We next met up with a family friend, Andrea & her husband Martin, in Oliva, back on the coast, who showed us around the old town and invited us to dinner then a pub quiz (in English but about Spain). We used to go to a pub quiz every week back in Jersey and we hadn’t really thought about missing it but it was great to be using our brains & be part of a bigger team again. Meeting up with people is one of our favourite parts about travelling. You can become quite disillusioned by humanity when you have to do the same things every day, see the same people and deal with the same problems but through travelling we have met the most wonderful, kind and generous people from all over the world.
Andrea recommended that we visit Font Salada next, which is an open air public swimming area with a restaurant onsite. Learn this phrase – “xiringuito” pronounced “chiringuito” (an open air beach bar style restaurant or bar). We stayed there for the night and moved on to our next stop: Benidorm! Now, if you’ve been reading this blog you probably know that we prefer nature to cities and love to explore local culture and cuisine. Benidorm is none of this & we knew before we went but we were still shocked by how Anglicised it is. We did like the clean beaches and exploring the old town. We thoroughly enjoyed our huge cooked breakfasts, fish and chips and Callum took the opportunity to watch the football, but it was also the place we’ve felt the most unsafe in all our travels. Drunk ‘lads’ in muscle vests parading up and down the streets seemed much more of a threat than anything else we’ve come across throughout Europe. Anyway, we enjoyed our night out and moved on.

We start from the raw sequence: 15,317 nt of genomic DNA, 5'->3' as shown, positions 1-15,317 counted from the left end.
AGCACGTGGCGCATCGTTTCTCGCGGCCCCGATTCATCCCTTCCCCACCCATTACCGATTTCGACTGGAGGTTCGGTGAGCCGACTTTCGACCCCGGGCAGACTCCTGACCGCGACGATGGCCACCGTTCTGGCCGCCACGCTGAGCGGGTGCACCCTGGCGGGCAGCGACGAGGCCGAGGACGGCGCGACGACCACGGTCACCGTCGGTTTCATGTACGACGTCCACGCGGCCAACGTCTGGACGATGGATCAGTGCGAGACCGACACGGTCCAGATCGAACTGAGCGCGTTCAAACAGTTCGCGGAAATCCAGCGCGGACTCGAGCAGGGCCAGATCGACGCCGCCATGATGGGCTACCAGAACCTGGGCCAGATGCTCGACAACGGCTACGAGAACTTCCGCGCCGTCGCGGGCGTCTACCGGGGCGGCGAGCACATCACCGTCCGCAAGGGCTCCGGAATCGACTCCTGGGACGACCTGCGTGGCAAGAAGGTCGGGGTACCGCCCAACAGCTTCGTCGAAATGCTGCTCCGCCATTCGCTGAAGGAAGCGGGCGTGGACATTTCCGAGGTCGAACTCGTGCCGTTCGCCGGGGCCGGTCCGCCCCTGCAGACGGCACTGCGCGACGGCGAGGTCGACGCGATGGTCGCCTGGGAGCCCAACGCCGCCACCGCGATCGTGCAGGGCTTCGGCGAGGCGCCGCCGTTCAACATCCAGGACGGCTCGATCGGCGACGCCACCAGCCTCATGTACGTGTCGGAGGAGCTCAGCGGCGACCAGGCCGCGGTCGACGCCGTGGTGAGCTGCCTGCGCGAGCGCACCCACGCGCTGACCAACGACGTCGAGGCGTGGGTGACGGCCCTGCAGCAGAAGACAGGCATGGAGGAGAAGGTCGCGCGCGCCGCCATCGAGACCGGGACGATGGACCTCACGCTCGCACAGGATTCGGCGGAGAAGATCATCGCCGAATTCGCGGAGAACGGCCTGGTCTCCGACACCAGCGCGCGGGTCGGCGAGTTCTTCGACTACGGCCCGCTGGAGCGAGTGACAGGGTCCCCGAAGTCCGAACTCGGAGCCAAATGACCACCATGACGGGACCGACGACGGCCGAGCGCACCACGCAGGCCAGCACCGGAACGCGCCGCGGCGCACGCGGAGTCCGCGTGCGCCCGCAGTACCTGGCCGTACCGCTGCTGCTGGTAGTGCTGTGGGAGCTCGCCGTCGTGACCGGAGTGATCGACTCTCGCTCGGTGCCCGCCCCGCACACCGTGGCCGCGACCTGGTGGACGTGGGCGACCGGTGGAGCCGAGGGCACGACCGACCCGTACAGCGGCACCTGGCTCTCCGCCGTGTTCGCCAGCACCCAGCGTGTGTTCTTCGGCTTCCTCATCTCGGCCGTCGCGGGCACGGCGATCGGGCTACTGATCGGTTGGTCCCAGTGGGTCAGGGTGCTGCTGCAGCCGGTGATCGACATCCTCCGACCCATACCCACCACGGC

We spent the next couple of days with English speaking friends. We always try to learn some of the language of the country we visit but it’s great to have a conversation with someone in your native tongue; to swap stories and tell jokes. We met up for a cycle ride with some friends from Jersey (Lenny & Chantal) who had been in Spain with their motorhome for a few months & showed us around the area of La Marina. We made friends with John & Kate in Villajoyosa, explored Cartagena with them and spent a night watching the sun set at Sierra de la Muele. This was our first time experiencing any ‘Brexit backlash’ when we parked next to a Dutch motorhome and were greeted with a tirade of abuse about how we shouldn’t park there, if they were in Britain this free parking spot would costs €30 a night and how we had decided to leave the EU anyway whilst calling Callum ‘Brexit’! Firstly, as we’re from Jersey, we didn’t get to vote about Brexit & leaving the EU but we’ll probably be dragged along with it, making travelling full time more difficult. Secondly, we aren’t from England so we couldn’t tell you about camping restrictions there. Obviously this was a little upsetting but we just decided to park elsewhere, it’s just not worth getting into an argument and we ended up having a really nice night with John & Kate. We parted ways but planned to meet up again in a couple of days after seeing other friends from Jersey who were making their way north through Úbeda. Little did we know that this would be the last we saw them for months, thanks to coronavirus.
Úbeda turned out to be a lovely little old town with another great free parking area with water fill & emptying facilities. Thank you Spain. Those next few days in March were HOT! We were just going to stay one day then rejoin John & Kate down on the coast but we decided to take our time, spend a couple of days with our friends Harry & Ness then slowly make our way back towards the Costa del Sol via a nice little nature park up at another reservoir: ‘Embalse del Negratin’. A worldwide pandemic put a stop to those plans and this would be our home for the next two weeks!!
Read about our coronavirus lockdown here